Friday, November 24, 2017
The Gate to BSF
Reading Nina Allan's The Rift represents the moment in time that I came to favour British Science Fiction over any other genre/place. This was, of course, a gradual conversion, occurring between my reading of Adam Roberts' The Thing Itself, and the point in The Rift when I nailed down what its novum is. The latter occurs not early on in the action of the novel, one that is psychological in the same sense that Vonnegut's Slaughterhouse Five is. We are not quite sure if the science fictional action is actually occurring, or if it just a figment of the protagonists' warped senses of reality. Mind you, these warps themselves are very real, having origins in painful traumatic events in their personal histories.
So, the verisimilitude is very fine, and lends the reading an urgency that a non-psychological approach might find, in a different context, very difficult to do. But the way the characters Allan creates interact, the richness and emotional complexities they possess, and ensuing irrational, unexplainable phenomena they create, lies at the heart of a novel like The Rift's success. This, as much as the literal and main novum I am about to describe, is equally as new as any of the novel's other successes, and is, as far as I can tell, a novum unto itself.
A complex of objects, feelings, and reactions revolve around what I can only describe as a 4-dimensional geographical time-slip that takes the form of a remote lake in a forest. The contents of the lake are actually catalogued in one of many sections that take the form of alternate representations of the world Allan describes: a sort of shopping list of detritus at the bottom of the lake that is dredged after Julie (Selena's sister, and we are never really sure if there are actually two of them) disappears. Others include writings of a person of some standing in a world to which Julie has somehow teleported (either literally or schizophrenically as it were), in the form of a book into which the narrative dips periodically; and descriptions of a creature called a cleef, that seems to be the cause or source of some kind of inter-world infection that may also somehow 'lubricate' or activate the time-slip.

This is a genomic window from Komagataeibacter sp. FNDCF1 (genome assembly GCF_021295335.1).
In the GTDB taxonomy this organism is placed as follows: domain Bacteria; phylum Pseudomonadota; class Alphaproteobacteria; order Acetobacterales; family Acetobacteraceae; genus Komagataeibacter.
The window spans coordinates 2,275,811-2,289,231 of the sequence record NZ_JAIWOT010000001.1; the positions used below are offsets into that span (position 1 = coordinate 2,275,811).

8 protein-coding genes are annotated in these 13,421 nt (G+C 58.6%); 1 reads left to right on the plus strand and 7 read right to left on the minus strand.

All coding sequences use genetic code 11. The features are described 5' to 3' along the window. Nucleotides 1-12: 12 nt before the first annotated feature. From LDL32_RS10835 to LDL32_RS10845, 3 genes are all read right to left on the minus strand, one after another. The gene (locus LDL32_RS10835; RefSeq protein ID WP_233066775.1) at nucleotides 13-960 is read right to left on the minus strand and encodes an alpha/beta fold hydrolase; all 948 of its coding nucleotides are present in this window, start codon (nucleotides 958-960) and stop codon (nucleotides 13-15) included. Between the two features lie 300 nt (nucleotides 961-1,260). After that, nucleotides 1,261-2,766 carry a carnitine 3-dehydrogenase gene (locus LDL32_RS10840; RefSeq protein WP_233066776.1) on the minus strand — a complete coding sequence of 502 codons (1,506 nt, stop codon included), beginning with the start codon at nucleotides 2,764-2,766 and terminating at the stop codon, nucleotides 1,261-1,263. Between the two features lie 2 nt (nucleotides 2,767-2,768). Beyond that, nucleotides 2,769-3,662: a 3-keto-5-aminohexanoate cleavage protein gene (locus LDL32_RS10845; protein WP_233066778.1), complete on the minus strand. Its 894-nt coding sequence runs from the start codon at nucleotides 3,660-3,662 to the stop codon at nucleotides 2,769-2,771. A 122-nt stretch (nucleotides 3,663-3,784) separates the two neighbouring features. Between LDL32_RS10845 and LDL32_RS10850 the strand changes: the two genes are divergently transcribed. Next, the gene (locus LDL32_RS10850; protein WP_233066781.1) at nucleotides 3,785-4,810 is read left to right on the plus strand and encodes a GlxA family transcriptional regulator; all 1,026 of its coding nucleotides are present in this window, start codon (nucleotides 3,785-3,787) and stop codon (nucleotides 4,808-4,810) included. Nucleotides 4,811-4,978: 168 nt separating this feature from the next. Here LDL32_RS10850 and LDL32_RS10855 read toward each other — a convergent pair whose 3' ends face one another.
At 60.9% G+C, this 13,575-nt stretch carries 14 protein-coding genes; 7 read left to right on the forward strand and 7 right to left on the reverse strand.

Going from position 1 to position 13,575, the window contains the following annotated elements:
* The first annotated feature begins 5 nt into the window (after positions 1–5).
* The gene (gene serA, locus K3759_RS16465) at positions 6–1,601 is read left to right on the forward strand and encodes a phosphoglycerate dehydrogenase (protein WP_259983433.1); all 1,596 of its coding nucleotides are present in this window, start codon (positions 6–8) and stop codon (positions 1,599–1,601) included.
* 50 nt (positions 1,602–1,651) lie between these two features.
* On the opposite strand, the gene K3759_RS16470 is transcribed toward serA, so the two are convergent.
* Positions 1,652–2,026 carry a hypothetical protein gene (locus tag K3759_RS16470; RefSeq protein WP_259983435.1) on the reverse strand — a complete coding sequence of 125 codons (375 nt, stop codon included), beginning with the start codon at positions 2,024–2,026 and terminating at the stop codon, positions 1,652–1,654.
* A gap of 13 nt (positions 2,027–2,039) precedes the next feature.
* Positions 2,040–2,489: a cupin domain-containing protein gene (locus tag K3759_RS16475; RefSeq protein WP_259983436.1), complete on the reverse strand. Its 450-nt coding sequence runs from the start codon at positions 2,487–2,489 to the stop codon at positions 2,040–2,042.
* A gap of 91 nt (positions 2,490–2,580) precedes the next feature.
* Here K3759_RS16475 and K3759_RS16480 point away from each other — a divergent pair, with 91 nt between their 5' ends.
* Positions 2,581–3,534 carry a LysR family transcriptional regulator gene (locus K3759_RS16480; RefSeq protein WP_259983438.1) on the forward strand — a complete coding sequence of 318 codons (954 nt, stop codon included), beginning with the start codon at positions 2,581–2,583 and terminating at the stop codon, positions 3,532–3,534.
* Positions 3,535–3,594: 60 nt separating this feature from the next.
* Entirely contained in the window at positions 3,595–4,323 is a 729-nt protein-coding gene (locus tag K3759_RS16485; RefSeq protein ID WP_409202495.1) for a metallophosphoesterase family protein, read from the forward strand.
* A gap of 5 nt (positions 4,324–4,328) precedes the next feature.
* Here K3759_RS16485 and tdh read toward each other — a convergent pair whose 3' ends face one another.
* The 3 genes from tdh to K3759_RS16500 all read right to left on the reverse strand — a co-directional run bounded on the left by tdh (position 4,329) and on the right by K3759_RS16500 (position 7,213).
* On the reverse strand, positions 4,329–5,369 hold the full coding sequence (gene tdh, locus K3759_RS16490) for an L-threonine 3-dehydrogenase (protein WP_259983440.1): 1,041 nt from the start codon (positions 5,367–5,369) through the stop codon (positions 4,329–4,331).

It is without a doubt a very complex novel, but I didn't find it difficult to read, and the fact that its psychology worked so well helped immensely. My mother also read the novel this autumn, after I had returned from a summer interviewing tourists around the Culloden battlefield near Inverness Scotland (where I read the book in the evenings after watching Outlander some nights), and while she had some difficulty with the alternating alternative representations, told me she was deeply affected by this book. We've been having a great time re-discovering science fiction together (see the photo above for some of our foundational texts).
What happens in The Rift is really very hard to follow, but the emotion is not. The latter is mapped with such precision and clarity (despite the very muddiness of the subject matter itself), that I felt at times like I was inhabiting another life. Despite all its angst and unhappiness, I didn't want it to end (like life itself), and this is a sign of an elevated (high, even) art, one that rises above all the rest, and exists on a plane of its own. The Rift is a revelation, one that has infected my view of British Science Fiction as a whole, very much for the better. There is before The Rift, and then there is after The Rift, and there is no going back after. I kind of feel this way about BSF as a whole, actually, no small thanks to Nina Allan.